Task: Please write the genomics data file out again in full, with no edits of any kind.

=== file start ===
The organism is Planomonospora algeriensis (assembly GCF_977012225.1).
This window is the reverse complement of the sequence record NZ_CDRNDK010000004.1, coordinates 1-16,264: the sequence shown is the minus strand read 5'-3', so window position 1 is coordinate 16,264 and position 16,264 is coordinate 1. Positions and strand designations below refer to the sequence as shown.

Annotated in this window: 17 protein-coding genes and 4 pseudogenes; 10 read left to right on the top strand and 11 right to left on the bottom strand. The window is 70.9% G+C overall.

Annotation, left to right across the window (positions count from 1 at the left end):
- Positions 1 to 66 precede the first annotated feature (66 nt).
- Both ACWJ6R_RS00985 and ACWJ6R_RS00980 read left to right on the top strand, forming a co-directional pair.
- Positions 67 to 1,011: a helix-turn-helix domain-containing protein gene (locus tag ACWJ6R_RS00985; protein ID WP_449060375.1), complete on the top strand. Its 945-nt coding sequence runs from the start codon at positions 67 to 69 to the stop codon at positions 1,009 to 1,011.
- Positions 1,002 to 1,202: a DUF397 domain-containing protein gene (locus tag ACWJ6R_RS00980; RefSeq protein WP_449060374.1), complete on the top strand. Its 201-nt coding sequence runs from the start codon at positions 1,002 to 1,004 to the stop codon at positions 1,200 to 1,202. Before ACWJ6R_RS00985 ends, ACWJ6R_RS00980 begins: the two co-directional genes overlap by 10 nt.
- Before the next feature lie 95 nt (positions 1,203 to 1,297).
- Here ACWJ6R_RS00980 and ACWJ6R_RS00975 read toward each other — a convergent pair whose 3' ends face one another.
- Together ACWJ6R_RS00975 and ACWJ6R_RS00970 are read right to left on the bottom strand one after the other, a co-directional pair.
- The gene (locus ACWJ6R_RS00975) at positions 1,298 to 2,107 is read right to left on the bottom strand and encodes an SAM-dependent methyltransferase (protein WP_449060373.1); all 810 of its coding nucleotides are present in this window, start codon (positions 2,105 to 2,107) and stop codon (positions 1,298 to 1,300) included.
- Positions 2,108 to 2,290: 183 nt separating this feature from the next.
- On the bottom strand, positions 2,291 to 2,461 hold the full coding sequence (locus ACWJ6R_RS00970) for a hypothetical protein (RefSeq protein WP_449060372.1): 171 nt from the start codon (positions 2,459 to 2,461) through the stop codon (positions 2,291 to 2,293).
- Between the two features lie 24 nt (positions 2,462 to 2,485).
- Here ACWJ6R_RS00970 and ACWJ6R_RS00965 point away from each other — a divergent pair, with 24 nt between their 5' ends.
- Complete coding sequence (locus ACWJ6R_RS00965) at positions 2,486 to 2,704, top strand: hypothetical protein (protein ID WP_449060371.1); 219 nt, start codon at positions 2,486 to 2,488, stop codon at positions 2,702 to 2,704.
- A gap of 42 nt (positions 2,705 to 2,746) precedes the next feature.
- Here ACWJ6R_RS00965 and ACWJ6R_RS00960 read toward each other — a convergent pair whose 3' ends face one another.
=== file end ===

The organism is Planomonospora algeriensis (assembly GCF_977012225.1).
This window is the reverse complement of the sequence record NZ_CDRNDK010000004.1, coordinates 1-16,264: the sequence shown is the minus strand read 5'-3', so window position 1 is coordinate 16,264 and position 16,264 is coordinate 1. Positions and strand designations below refer to the sequence as shown.

Annotated in this window: 17 protein-coding genes and 4 pseudogenes; 10 read left to right on the top strand and 11 right to left on the bottom strand. The window is 70.9% G+C overall.

Annotation, left to right across the window (positions count from 1 at the left end):
- Positions 1 to 66 precede the first annotated feature (66 nt).
- Both ACWJ6R_RS00985 and ACWJ6R_RS00980 read left to right on the top strand, forming a co-directional pair.
- Positions 67 to 1,011: a helix-turn-helix domain-containing protein gene (locus tag ACWJ6R_RS00985; protein ID WP_449060375.1), complete on the top strand. Its 945-nt coding sequence runs from the start codon at positions 67 to 69 to the stop codon at positions 1,009 to 1,011.
- Positions 1,002 to 1,202: a DUF397 domain-containing protein gene (locus tag ACWJ6R_RS00980; RefSeq protein WP_449060374.1), complete on the top strand. Its 201-nt coding sequence runs from the start codon at positions 1,002 to 1,004 to the stop codon at positions 1,200 to 1,202. Before ACWJ6R_RS00985 ends, ACWJ6R_RS00980 begins: the two co-directional genes overlap by 10 nt.
- Before the next feature lie 95 nt (positions 1,203 to 1,297).
- Here ACWJ6R_RS00980 and ACWJ6R_RS00975 read toward each other — a convergent pair whose 3' ends face one another.
- Together ACWJ6R_RS00975 and ACWJ6R_RS00970 are read right to left on the bottom strand one after the other, a co-directional pair.
- The gene (locus ACWJ6R_RS00975) at positions 1,298 to 2,107 is read right to left on the bottom strand and encodes an SAM-dependent methyltransferase (protein WP_449060373.1); all 810 of its coding nucleotides are present in this window, start codon (positions 2,105 to 2,107) and stop codon (positions 1,298 to 1,300) included.
- Positions 2,108 to 2,290: 183 nt separating this feature from the next.
- On the bottom strand, positions 2,291 to 2,461 hold the full coding sequence (locus ACWJ6R_RS00970) for a hypothetical protein (RefSeq protein WP_449060372.1): 171 nt from the start codon (positions 2,459 to 2,461) through the stop codon (positions 2,291 to 2,293).
- Between the two features lie 24 nt (positions 2,462 to 2,485).
- Here ACWJ6R_RS00970 and ACWJ6R_RS00965 point away from each other — a divergent pair, with 24 nt between their 5' ends.
- Complete coding sequence (locus ACWJ6R_RS00965) at positions 2,486 to 2,704, top strand: hypothetical protein (protein ID WP_449060371.1); 219 nt, start codon at positions 2,486 to 2,488, stop codon at positions 2,702 to 2,704.
- A gap of 42 nt (positions 2,705 to 2,746) precedes the next feature.
- Here ACWJ6R_RS00965 and ACWJ6R_RS00960 read toward each other — a convergent pair whose 3' ends face one another.